Purpose: The purpose of this study was to examine diabetes-related behavioral and psychosocial outcomes as well as patient satisfaction with the Telemedicine for Reach, Education, Access, and Treatment (TREAT) model.
Methods: TREAT employs telemedicine services provided by an endocrinologist at an urban area in partnership with a diabetes educator in a rural area, working together with patients and primary care providers (PCPs). Thirty-five patients with type 2 diabetes were referred by PCPs and received glycemic management and education in the TREAT model. A diabetes educator operated the videoconferencing equipment, remained with the patient to receive and review plan communicated by the endocrinologist during the visit, coordinated services, administered surveys, and provided self-management education and support. Empowerment, self-care, diabetes distress, adherence to monitoring, and patient satisfaction were assessed by survey at baseline and follow-up.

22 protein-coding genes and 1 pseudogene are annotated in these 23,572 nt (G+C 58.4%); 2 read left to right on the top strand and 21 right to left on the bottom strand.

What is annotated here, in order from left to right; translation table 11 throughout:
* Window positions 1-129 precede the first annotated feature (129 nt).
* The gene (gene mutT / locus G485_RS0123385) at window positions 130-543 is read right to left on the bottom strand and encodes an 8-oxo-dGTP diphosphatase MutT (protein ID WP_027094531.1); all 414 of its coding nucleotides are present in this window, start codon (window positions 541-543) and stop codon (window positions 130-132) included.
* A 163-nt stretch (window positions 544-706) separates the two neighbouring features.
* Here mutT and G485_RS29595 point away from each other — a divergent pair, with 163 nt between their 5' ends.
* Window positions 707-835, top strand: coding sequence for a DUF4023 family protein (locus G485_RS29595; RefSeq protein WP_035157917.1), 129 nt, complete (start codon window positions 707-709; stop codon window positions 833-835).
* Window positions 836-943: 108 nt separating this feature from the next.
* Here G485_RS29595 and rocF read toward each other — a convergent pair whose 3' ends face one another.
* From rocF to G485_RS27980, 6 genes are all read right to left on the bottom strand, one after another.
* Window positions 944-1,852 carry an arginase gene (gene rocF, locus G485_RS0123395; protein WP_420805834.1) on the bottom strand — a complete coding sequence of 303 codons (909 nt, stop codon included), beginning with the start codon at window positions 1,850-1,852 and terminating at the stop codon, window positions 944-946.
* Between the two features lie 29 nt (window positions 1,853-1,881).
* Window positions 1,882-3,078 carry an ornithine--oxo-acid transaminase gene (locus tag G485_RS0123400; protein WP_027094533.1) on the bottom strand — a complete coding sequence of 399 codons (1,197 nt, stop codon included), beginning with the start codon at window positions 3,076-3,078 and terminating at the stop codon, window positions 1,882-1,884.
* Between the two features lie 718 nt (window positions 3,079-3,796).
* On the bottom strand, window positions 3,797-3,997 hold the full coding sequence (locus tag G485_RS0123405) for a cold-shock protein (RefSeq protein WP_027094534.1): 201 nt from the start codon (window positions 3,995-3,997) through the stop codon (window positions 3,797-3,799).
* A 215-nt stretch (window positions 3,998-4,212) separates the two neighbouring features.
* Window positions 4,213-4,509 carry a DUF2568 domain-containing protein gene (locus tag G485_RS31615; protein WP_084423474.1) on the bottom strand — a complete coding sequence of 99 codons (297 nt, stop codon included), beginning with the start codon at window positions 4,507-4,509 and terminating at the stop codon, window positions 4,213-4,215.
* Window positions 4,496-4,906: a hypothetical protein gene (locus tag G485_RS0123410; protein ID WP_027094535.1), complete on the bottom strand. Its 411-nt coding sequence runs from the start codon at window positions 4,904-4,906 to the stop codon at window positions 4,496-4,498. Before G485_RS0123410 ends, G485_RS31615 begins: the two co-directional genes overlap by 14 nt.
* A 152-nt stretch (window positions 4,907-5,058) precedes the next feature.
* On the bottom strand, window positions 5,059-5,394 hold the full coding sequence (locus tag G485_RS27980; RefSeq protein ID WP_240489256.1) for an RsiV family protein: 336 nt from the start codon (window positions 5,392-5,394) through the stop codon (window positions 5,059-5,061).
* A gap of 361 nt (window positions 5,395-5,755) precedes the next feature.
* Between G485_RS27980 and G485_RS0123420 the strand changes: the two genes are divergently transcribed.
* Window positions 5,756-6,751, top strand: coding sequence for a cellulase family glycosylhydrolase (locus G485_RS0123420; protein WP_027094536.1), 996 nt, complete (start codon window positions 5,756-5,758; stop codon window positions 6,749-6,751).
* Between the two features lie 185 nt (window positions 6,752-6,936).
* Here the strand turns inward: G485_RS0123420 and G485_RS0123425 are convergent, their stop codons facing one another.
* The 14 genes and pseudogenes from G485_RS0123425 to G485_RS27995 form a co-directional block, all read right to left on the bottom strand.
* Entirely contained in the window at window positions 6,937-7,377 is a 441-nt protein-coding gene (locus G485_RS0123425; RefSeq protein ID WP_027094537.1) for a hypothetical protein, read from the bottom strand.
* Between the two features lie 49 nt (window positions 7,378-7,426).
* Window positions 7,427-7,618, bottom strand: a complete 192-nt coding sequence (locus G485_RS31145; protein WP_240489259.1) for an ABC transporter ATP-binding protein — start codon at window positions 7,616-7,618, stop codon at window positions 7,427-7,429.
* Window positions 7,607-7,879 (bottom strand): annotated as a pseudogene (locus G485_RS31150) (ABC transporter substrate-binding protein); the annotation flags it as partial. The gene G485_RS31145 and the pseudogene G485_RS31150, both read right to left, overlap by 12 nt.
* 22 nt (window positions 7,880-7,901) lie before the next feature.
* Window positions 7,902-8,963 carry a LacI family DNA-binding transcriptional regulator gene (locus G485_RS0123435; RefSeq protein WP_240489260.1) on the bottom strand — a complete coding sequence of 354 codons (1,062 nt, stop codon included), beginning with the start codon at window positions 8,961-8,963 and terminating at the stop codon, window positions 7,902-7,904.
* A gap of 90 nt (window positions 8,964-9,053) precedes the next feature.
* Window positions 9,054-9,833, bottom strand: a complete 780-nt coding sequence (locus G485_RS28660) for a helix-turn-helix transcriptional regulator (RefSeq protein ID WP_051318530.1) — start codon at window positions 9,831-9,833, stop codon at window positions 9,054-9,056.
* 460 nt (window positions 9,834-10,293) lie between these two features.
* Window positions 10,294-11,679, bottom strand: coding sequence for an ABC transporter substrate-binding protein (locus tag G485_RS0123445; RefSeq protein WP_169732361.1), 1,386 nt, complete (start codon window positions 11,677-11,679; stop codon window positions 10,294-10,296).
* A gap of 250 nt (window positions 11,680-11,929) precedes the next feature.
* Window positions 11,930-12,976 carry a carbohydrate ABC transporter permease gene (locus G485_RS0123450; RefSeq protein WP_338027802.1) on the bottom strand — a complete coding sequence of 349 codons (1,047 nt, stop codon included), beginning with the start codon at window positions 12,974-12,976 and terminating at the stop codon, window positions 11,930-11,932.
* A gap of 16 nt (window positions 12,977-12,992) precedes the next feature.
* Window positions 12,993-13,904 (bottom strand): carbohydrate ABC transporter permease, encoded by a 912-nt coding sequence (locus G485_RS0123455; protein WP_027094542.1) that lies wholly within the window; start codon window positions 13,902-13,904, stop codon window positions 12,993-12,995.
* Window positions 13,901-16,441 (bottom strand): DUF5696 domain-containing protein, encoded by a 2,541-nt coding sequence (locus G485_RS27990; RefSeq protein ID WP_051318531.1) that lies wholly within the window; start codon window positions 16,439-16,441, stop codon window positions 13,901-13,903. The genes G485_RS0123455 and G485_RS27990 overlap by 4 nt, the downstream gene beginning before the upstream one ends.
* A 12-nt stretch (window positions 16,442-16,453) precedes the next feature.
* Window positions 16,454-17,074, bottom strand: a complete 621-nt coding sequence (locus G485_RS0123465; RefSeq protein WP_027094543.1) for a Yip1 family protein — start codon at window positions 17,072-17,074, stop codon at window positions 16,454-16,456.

Results: There was significant improvement in empowerment, self-care (adherence to diet and monitoring), and reduction in diabetes distress. Patients reported high levels of satisfaction.
Conclusions: In rural areas, the TREAT model delivers improvements in behavioral and psychosocial outcomes and high patient satisfaction. The TREAT model may be a viable option for rural communities that suffer from a shortage of team-based diabetes specialist and self-management support services.
© 2014 The Author(s).